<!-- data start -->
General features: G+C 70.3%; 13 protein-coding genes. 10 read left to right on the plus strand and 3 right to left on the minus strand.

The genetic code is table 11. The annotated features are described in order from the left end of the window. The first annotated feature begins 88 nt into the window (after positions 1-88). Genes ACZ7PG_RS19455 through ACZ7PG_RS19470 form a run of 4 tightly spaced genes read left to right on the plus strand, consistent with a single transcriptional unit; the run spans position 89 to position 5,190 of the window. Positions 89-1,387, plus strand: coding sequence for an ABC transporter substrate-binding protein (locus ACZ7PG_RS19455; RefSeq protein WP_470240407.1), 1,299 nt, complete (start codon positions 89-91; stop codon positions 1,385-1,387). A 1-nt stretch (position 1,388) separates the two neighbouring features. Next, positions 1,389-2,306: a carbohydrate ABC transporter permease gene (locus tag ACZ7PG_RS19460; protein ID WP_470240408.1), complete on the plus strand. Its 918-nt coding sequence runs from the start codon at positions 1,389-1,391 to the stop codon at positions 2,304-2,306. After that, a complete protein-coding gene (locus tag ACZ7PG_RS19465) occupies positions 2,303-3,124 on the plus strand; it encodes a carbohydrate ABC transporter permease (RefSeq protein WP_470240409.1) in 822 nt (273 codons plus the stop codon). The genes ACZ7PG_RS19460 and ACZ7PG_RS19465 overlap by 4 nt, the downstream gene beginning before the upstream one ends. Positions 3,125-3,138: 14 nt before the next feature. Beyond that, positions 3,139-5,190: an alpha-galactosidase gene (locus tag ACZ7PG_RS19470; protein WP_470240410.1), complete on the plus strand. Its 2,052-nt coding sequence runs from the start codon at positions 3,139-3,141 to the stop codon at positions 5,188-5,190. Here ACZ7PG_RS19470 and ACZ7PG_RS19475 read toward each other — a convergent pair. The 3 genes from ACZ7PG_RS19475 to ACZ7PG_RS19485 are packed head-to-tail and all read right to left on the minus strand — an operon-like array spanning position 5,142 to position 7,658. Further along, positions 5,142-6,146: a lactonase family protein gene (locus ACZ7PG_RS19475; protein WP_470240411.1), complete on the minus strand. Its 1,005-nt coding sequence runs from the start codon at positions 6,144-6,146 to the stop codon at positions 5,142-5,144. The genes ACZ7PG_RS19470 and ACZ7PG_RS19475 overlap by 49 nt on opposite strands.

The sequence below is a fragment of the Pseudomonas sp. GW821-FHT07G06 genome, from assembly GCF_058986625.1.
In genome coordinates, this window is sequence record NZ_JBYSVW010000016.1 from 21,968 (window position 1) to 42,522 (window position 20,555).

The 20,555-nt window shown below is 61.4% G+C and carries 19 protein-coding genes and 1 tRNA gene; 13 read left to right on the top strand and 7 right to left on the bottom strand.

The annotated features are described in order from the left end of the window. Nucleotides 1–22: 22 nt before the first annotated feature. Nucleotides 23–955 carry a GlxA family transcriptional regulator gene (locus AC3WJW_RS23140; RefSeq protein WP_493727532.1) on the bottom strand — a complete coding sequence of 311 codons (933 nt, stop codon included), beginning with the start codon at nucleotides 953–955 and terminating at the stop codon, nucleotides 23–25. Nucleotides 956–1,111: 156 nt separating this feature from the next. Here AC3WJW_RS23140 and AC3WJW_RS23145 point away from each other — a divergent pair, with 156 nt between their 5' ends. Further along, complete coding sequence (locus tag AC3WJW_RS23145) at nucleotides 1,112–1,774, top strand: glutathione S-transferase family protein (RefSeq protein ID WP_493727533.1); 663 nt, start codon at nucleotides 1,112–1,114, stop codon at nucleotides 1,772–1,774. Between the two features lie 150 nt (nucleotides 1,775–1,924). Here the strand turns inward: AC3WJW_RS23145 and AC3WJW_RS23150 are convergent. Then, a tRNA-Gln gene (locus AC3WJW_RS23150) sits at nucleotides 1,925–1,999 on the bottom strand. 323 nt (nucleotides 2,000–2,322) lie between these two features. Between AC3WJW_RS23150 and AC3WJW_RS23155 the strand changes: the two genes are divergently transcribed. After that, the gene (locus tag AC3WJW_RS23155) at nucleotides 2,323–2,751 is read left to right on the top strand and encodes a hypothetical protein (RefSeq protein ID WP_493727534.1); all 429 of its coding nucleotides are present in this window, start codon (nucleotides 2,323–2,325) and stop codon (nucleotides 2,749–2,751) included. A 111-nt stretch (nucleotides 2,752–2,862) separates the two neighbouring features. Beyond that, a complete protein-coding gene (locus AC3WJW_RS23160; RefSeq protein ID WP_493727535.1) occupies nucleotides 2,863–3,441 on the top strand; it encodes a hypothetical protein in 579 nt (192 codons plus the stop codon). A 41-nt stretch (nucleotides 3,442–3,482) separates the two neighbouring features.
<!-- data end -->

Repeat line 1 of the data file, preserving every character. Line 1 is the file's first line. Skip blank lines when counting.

General features: G+C 70.3%; 13 protein-coding genes. 10 read left to right on the plus strand and 3 right to left on the minus strand.